spectrometers tell us about the minerals that the surface is composed of, and that's where we see
the fingerprints. Then we'll get some idea of the chemistry that went behind the flows and various
rocks that we find on the surface. Okay, that was the high-altitude.

Then we're going to pull down closer, so we go from about 700 kilometres altitude and go down to
about 200 kilometres above the surface, and at that point we start two other investigations; one of
the gravity, so we'll measure the pull of the body on the spacecraft so that we know the
distribution of mass and whether there are mountains or deep roots and things of that nature. And
also we use a gamma ray and neutron detector to tell us about the elements. The spectrometer that
gave us the fingerprints tells us about minerals, but if you're going to find out how much uranium
and thorium and aluminium and iron and things of that nature, and hydrogen which is very important,
then we use the gamma rays and the neutrons that come from the surface.

Robyn Williams: Why is it important to know so much about an asteroid?

Christopher Russell: I think a lot of us are very interested in where we came from. Vesta and Ceres
we think of as proto-planets; small planets, they didn't grow all the way to the large planets that
we know and love and live on one of them, but they are the building blocks. If those building
blocks were all cement and other ones were all iron and other ones were all clay and stuff like
that, then we might be able to figure out how to make an Earth...if we took seven of those and 105
of we're trying to find out what those building blocks are made of.

Robyn Williams: And then, after a year, on to Ceres, and is that more of a challenge?

Christopher Russell: Well, it's out further. Vesta is at 2.35 astronomical units on average,
whereas Ceres is out at 2.77 on average. In fact it's a little bit elliptical and when we encounter
it it's going out even further in the solar system, and it gets cooler the further you are from the
Sun, so we're going to run out of power, encounter less power on our solar cells when we go out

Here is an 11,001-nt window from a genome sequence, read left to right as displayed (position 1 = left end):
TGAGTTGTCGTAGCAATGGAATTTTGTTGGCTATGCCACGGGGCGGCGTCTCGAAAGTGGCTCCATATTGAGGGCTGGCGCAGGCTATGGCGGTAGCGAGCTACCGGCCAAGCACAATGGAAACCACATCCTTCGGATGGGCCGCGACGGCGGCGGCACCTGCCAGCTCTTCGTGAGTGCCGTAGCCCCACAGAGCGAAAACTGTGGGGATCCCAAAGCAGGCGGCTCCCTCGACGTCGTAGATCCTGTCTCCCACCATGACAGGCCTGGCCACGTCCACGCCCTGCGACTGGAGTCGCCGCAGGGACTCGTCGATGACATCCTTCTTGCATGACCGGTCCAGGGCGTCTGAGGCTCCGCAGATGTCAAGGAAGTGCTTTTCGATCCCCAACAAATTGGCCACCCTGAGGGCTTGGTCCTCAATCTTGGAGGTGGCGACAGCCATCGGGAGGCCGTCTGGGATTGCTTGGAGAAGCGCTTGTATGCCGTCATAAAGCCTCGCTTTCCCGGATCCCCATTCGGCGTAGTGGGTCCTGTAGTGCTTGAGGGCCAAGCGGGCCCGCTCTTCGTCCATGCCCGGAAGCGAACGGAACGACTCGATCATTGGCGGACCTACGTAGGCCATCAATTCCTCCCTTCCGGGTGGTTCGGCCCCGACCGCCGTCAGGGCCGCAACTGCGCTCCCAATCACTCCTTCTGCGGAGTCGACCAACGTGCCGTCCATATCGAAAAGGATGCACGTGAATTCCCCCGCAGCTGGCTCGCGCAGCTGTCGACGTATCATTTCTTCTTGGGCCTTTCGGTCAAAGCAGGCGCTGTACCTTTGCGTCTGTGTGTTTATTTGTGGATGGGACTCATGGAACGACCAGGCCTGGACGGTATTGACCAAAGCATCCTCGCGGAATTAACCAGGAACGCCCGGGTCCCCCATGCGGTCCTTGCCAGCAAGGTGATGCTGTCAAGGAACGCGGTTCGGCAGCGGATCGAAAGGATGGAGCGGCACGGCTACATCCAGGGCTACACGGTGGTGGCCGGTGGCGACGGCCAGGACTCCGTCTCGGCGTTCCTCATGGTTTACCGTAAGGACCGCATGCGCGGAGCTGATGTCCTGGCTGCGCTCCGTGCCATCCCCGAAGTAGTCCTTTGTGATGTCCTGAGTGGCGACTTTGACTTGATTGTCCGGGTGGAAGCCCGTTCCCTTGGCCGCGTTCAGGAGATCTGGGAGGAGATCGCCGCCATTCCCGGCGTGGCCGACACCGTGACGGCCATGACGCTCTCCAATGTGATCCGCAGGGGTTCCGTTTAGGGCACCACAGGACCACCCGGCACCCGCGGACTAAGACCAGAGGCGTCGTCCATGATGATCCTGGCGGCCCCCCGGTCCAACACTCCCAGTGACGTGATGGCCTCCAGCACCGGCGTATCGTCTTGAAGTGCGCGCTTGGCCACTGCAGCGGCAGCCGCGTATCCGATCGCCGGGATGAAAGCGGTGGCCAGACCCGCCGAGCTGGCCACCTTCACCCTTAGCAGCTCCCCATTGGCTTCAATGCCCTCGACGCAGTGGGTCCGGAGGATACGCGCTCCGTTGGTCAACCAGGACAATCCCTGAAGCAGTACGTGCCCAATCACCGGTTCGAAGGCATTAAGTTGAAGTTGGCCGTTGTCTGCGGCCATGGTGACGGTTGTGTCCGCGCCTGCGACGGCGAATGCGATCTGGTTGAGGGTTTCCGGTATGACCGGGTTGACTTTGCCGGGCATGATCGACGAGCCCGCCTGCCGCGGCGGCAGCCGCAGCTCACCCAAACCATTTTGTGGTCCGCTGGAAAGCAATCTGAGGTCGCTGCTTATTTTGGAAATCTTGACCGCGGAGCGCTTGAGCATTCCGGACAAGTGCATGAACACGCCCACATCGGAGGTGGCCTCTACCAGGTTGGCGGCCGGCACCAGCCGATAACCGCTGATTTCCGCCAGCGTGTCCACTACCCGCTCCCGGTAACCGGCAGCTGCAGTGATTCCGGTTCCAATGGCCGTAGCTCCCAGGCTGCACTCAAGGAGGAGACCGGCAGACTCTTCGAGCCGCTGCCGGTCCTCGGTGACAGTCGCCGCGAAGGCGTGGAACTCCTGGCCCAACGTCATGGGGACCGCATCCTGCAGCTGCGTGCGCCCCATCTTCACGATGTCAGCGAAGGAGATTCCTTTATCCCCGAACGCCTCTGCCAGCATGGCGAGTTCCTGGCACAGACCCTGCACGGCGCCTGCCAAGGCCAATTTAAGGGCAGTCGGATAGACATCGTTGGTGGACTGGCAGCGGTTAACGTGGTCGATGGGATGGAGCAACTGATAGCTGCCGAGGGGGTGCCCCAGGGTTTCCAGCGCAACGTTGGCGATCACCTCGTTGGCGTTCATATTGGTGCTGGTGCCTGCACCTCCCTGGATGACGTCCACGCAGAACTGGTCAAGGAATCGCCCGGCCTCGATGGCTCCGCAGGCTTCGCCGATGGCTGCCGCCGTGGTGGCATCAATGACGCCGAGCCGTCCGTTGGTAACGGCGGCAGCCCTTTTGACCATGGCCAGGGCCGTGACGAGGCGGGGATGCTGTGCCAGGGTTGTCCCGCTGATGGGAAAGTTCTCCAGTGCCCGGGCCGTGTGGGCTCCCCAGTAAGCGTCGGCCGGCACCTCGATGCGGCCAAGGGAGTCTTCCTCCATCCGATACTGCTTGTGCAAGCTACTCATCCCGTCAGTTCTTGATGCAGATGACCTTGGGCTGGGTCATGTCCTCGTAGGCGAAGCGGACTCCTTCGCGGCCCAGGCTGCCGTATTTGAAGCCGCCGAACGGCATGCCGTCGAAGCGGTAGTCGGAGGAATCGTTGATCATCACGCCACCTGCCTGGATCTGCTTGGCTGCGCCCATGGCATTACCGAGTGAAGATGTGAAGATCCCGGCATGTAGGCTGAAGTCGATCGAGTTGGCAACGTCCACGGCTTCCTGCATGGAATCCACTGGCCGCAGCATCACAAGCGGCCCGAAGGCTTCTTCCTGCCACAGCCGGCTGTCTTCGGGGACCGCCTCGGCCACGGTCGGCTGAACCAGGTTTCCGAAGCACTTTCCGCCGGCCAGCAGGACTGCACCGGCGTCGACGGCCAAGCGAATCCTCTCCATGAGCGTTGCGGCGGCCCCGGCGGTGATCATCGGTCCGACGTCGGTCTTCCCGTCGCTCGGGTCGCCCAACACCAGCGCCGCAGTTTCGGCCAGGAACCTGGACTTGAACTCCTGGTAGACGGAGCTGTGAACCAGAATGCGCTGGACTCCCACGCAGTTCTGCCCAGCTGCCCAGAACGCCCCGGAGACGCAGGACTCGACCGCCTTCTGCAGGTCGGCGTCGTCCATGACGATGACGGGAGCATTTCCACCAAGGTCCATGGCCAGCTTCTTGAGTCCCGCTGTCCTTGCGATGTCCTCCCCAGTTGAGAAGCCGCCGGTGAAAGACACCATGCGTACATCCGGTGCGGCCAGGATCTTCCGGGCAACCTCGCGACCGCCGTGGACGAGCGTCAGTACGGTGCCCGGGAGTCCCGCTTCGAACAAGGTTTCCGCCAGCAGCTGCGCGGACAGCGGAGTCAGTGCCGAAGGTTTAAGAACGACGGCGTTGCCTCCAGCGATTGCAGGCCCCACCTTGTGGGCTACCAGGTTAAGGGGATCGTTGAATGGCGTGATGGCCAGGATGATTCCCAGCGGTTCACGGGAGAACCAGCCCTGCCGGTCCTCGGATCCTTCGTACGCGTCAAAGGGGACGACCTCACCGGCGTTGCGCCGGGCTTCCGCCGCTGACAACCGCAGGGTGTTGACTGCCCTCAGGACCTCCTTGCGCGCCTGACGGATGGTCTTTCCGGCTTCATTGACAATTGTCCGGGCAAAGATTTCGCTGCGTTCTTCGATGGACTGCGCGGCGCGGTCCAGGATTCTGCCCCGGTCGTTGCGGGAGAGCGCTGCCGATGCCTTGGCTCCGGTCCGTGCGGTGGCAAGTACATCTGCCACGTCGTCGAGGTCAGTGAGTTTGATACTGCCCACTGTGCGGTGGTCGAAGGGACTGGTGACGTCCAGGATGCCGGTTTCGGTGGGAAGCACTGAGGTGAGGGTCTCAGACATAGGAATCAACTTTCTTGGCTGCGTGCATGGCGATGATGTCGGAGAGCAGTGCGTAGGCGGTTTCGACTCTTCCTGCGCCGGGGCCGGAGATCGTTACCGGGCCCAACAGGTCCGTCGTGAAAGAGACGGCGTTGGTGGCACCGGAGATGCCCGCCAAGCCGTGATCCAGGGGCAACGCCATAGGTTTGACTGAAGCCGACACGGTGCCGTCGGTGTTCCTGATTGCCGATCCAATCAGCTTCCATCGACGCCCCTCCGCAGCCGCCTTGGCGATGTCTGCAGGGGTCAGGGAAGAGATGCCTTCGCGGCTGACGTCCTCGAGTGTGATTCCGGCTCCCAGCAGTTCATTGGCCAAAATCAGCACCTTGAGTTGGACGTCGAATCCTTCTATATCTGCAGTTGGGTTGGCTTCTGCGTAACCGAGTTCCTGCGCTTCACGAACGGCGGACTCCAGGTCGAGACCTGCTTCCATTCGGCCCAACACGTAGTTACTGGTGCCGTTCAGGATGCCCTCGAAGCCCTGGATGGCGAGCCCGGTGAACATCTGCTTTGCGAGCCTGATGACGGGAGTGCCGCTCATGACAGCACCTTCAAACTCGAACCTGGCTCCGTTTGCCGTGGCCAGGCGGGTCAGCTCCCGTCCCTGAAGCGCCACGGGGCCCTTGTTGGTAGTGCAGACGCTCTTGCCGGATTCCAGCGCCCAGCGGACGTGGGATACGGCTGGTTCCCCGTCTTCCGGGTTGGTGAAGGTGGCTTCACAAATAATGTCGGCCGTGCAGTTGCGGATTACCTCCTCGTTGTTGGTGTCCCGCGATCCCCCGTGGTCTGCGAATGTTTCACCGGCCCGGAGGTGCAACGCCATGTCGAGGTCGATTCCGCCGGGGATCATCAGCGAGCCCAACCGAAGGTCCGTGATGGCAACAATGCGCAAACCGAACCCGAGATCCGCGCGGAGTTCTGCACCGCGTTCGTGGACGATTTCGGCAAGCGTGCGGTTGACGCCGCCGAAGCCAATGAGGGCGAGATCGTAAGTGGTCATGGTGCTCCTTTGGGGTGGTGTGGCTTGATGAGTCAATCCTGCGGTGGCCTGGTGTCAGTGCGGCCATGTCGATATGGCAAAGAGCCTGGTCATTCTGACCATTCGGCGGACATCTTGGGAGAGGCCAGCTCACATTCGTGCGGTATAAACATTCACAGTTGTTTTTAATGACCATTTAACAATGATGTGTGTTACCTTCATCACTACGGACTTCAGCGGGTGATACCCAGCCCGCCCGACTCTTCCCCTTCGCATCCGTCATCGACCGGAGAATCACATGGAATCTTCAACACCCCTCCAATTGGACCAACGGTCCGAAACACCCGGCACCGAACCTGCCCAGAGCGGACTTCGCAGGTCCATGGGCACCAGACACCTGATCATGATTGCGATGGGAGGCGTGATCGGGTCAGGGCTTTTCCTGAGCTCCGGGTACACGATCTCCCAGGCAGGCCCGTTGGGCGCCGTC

further and the spacecraft will be cooler. So it's a little bit of a technological challenge.
Another aspect is we travel through a more dangerous part of the asteroid belt where there are
debris trails and stuff like that that we're going to have to make sure that we avoid on the way
out. So there's a little bit more drama and excitement in that leg.

Robyn Williams: Can you actually steer the ship?

Christopher Russell: Yes, we can. We have a really capable engine. It's an ion propulsion engine.
It has so much capability for changing the velocity of the spacecraft, it's equal to the velocity
change that we got with the big rocket when we took off from Cape Kennedy in the beginning. It's 11
kilometres per second change in velocity, and we may have to use some of that to avoid these

Robyn Williams: A busy few years coming up.

Christopher Russell: Yes, although it's nice right now. The spacecraft is behaving very, very well
and all we have to do is just keep powering those engines and checking the dials, so to speak, so
we have a fairly easy time for the next couple of years. Then when we get that data coming in we're
going to be very, very busy.

Robyn Williams: Just imagine planning a project that takes decades like the last two speakers have
managed. That was Chris Russell at the University of California, Los Angeles, where he's a
professor of geophysics.